Stick to a few basic principles, and you'll easily make good garden compost

garden compost

Composting Garden Waste

How to start making compost bin as a nutrient rich soil conditioner to help improve your garden and recycle the waste

Other composting pages: Compost maker bins | Making compost heaps | Q and A's

If you have a garden that is large enough to have one or more of a lawn, a hedge and flower borders, you probably have enough space to make your own garden compost

Why make garden compost?

    It recycles organic material in your garden in the most efficient way without any transportation needed, it is the most environmentally friendly way of dealing with garden waste.

    It retains nutrients in your garden reducing the need to use fertilisers.

    It produces a great soil conditioner that can be used to improve conditions for your garden plants.

Garden compost is wonderful stuff, it improves the texture of just about any soil it is added to. If you're a plant, compost added to your soil is like a nice clean flannelette sheet and duvet cover on your bed just as it's getting cold in winter, It's like having ice, lemon and a cherry in your gin and tonic instead of it being served on its own and warm, it's like finding that there's butter and a choice of jams and marmalade after a week of dry toast for breakfast.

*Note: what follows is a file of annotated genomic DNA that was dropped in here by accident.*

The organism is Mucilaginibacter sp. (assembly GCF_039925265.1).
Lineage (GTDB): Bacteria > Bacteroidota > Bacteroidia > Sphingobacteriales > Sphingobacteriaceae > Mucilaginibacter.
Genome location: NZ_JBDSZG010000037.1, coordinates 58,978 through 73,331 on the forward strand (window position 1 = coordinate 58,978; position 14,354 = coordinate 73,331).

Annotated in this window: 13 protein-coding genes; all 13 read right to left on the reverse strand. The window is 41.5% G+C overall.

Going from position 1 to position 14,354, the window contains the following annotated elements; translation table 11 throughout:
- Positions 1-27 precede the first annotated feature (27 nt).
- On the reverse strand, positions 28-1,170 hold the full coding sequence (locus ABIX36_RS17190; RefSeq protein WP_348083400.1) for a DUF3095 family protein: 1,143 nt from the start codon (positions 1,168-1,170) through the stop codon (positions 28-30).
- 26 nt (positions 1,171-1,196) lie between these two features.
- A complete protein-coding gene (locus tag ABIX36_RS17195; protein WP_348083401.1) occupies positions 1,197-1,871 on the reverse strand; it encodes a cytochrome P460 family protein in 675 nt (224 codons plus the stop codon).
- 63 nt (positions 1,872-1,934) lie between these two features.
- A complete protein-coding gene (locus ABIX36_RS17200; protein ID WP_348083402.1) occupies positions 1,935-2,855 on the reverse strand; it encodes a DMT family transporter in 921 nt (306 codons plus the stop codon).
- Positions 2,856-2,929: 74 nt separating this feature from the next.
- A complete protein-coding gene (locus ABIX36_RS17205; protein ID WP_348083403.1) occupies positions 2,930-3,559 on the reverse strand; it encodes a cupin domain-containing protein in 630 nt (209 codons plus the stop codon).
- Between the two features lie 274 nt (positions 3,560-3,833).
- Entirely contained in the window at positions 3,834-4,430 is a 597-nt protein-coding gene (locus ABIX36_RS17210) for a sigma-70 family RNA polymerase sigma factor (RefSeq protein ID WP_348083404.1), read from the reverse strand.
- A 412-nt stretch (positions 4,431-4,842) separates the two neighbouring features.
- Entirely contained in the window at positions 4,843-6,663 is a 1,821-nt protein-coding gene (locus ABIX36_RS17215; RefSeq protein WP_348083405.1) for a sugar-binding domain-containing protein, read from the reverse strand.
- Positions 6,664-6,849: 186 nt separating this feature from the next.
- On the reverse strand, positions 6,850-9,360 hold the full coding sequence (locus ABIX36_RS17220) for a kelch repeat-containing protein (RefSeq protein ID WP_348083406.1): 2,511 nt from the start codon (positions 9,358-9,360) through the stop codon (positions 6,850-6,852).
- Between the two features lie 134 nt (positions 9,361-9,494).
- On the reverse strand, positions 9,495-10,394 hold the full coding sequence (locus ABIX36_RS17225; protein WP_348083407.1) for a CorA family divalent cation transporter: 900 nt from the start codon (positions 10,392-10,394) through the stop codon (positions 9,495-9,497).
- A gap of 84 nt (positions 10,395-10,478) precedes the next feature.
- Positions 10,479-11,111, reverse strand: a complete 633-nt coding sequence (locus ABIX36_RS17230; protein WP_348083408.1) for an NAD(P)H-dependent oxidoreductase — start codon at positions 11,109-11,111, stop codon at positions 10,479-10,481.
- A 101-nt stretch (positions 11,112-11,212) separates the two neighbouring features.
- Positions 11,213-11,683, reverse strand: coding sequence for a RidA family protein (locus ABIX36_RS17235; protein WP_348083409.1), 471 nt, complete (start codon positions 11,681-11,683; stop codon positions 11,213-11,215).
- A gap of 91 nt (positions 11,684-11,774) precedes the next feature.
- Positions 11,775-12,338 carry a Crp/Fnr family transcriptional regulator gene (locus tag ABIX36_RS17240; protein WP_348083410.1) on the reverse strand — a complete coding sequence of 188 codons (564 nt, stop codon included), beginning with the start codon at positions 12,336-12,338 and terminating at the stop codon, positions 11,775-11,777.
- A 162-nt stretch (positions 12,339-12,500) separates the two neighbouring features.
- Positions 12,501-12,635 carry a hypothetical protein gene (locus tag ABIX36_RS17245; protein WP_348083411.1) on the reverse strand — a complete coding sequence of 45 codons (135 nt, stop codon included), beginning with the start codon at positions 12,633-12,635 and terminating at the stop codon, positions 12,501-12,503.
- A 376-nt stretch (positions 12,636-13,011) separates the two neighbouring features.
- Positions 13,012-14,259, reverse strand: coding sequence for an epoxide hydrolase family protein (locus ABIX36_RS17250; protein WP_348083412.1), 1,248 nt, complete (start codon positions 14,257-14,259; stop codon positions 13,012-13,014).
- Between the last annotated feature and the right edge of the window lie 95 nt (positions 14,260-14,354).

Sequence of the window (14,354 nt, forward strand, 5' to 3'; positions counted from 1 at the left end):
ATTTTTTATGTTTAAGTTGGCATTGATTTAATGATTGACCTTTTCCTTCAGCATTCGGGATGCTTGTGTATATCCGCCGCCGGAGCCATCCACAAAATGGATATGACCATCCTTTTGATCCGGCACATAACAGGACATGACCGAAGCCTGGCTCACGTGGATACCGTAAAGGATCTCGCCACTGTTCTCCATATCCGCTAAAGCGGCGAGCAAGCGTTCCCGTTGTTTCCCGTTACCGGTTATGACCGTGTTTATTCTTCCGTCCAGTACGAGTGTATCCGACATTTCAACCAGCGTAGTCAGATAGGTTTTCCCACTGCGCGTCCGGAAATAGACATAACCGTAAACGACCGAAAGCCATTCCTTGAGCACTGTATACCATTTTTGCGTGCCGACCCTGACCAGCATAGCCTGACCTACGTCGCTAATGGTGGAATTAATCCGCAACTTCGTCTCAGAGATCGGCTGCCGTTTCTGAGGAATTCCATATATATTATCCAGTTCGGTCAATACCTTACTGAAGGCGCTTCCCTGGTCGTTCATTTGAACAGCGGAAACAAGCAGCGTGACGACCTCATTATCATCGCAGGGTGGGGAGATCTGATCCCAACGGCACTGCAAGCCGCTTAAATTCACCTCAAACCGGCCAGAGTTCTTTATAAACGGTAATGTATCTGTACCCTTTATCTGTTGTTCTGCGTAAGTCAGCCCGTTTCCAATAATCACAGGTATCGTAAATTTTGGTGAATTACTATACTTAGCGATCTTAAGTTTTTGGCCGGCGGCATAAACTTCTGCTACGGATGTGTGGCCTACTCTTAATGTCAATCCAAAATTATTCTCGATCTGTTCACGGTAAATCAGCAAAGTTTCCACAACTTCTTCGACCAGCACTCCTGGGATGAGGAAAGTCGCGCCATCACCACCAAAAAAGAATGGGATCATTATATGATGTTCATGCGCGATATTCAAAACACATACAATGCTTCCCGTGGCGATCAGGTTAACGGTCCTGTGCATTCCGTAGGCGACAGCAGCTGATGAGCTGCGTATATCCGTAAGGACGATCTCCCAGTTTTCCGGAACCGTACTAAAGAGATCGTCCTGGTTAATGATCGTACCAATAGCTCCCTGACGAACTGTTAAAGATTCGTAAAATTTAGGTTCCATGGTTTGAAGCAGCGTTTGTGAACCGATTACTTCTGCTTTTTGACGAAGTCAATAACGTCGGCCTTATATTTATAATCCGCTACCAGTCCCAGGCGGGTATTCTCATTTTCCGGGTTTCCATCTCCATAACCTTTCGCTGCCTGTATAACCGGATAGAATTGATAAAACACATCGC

Key Points

    Use more than one bin, at least two and three are better if you have the room.

    Cut the things you add to the heaps into small pieces, this is the best thing you can do to speed up the composting process, it will still happen if you don't, but more slowly.

    Mix green (high nitrogen) and brown (high carbon) materials together so there's not too much of either clumped together.